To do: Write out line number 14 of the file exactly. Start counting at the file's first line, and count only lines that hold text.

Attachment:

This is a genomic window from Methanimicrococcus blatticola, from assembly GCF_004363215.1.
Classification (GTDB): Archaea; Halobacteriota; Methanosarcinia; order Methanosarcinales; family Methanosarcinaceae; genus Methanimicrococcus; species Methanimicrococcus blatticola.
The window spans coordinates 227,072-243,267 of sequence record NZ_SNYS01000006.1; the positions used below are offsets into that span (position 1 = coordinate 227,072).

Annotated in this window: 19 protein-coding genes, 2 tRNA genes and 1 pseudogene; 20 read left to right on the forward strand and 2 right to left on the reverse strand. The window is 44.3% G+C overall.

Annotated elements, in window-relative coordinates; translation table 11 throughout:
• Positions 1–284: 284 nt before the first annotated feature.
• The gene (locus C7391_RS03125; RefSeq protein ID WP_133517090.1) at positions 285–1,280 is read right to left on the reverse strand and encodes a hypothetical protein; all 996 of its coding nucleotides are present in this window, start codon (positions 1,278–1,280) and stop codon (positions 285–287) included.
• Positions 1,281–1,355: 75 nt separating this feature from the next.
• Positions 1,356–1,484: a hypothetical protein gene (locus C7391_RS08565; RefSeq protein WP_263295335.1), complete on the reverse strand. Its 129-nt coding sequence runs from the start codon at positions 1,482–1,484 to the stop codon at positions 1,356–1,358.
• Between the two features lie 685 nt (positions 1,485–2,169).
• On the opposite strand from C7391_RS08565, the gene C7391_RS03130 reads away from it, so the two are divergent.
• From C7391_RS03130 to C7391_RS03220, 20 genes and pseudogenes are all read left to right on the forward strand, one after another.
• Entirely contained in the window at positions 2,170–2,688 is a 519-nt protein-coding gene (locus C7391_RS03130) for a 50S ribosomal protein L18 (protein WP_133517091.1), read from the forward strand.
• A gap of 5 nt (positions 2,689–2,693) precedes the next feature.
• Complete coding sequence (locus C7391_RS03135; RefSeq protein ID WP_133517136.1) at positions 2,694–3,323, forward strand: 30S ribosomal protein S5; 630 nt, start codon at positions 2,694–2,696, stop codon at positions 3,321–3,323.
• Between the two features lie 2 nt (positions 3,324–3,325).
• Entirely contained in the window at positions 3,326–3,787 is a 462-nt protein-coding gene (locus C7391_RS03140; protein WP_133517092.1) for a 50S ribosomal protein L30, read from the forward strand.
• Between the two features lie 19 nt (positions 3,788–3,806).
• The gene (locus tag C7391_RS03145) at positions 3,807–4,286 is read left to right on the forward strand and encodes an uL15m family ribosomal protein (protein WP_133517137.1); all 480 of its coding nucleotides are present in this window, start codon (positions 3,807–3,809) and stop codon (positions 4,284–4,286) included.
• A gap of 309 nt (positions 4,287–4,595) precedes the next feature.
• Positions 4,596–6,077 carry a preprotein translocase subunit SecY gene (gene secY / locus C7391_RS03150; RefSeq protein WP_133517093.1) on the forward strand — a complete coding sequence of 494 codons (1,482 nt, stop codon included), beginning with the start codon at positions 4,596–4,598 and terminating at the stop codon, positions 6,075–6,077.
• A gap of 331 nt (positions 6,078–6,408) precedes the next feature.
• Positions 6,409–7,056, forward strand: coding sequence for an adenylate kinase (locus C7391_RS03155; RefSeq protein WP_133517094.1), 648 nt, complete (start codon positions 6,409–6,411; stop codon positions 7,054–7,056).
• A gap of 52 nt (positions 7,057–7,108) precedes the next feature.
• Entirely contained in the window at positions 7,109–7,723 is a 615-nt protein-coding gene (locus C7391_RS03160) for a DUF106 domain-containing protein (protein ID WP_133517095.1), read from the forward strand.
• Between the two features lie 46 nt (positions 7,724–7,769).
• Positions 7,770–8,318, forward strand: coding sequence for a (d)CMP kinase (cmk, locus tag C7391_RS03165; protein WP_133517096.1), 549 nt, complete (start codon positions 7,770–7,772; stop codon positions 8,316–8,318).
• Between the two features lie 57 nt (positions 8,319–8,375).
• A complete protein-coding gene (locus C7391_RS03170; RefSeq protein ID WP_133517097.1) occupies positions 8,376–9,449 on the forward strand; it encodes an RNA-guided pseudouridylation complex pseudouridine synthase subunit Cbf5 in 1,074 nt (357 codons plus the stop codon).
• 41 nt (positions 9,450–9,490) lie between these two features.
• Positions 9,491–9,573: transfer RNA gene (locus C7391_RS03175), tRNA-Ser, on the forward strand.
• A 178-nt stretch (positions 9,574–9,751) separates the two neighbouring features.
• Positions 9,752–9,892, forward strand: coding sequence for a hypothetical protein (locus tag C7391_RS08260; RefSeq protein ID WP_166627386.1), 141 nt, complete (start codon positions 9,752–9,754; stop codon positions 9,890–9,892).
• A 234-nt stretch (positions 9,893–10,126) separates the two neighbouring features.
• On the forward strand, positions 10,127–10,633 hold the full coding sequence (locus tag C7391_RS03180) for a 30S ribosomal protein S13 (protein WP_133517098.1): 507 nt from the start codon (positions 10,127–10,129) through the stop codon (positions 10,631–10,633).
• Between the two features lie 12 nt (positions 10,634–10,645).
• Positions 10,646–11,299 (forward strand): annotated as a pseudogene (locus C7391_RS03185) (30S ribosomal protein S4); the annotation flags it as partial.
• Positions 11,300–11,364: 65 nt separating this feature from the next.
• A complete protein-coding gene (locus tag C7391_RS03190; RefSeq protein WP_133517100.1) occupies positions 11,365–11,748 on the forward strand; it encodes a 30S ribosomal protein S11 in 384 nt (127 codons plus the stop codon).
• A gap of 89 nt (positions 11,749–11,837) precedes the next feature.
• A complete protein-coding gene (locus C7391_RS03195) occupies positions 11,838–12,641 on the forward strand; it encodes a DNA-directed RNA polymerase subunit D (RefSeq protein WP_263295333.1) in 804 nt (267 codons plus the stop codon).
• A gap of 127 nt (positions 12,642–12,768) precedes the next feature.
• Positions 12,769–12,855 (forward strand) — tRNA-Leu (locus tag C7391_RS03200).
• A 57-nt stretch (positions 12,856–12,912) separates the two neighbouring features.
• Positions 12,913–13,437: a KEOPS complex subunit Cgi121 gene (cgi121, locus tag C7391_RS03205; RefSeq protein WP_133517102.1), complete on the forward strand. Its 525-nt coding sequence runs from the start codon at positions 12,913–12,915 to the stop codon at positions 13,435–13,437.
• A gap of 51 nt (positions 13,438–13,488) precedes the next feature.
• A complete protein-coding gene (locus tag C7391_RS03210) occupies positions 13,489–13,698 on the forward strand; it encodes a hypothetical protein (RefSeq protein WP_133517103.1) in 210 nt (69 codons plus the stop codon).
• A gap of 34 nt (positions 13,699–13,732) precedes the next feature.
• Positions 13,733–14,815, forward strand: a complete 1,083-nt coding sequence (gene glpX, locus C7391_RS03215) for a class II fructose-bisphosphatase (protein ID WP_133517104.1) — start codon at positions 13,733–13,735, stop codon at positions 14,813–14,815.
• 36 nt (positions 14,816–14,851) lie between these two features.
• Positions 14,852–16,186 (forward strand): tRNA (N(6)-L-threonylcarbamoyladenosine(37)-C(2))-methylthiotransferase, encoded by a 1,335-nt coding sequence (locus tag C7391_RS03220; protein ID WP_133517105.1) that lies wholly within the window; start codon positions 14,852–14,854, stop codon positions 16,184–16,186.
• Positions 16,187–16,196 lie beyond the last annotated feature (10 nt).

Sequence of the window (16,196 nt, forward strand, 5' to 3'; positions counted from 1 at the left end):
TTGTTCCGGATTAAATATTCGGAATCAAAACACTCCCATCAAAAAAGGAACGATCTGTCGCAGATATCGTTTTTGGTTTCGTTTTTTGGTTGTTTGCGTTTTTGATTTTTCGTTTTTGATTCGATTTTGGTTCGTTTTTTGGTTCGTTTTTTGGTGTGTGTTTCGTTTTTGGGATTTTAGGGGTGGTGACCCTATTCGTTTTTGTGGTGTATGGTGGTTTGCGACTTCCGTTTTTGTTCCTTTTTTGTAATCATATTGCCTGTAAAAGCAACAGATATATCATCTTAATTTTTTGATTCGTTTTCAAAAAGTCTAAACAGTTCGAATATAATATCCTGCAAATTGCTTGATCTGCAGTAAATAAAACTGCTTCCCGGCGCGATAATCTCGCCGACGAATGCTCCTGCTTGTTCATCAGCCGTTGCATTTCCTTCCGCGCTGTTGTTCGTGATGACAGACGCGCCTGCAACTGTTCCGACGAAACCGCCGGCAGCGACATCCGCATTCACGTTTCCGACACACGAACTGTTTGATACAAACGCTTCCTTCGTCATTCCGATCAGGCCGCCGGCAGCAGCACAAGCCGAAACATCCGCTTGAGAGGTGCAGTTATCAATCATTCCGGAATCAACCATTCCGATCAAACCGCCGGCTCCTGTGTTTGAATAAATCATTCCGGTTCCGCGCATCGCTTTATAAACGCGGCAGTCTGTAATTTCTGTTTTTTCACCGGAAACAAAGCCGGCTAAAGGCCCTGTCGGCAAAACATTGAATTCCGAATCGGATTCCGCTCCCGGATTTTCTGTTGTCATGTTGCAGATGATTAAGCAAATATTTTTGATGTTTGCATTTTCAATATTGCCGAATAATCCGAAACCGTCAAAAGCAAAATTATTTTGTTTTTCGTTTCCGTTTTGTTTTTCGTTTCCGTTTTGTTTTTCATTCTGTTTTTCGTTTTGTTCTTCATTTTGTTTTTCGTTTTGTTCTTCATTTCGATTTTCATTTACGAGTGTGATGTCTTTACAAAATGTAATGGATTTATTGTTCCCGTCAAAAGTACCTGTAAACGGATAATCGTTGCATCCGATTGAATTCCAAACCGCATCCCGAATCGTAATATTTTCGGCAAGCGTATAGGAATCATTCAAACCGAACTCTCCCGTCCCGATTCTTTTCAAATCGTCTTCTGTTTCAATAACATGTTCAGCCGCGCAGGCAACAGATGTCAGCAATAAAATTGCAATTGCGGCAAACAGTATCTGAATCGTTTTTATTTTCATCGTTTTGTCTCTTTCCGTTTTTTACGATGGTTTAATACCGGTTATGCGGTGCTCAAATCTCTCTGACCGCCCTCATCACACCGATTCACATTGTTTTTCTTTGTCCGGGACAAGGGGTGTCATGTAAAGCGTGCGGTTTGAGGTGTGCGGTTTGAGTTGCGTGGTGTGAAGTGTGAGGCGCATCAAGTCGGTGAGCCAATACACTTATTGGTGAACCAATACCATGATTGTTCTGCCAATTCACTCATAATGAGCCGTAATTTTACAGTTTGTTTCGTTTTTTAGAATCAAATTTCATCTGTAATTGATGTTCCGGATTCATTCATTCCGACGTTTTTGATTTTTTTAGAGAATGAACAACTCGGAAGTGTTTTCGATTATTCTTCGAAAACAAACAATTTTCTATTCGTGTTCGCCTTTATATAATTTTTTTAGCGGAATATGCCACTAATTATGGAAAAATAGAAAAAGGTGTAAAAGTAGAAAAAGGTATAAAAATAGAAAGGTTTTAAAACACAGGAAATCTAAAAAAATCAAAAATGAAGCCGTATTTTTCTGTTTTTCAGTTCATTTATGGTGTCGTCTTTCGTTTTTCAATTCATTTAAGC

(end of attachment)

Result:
• A gap of 5 nt (positions 2,689–2,693) precedes the next feature.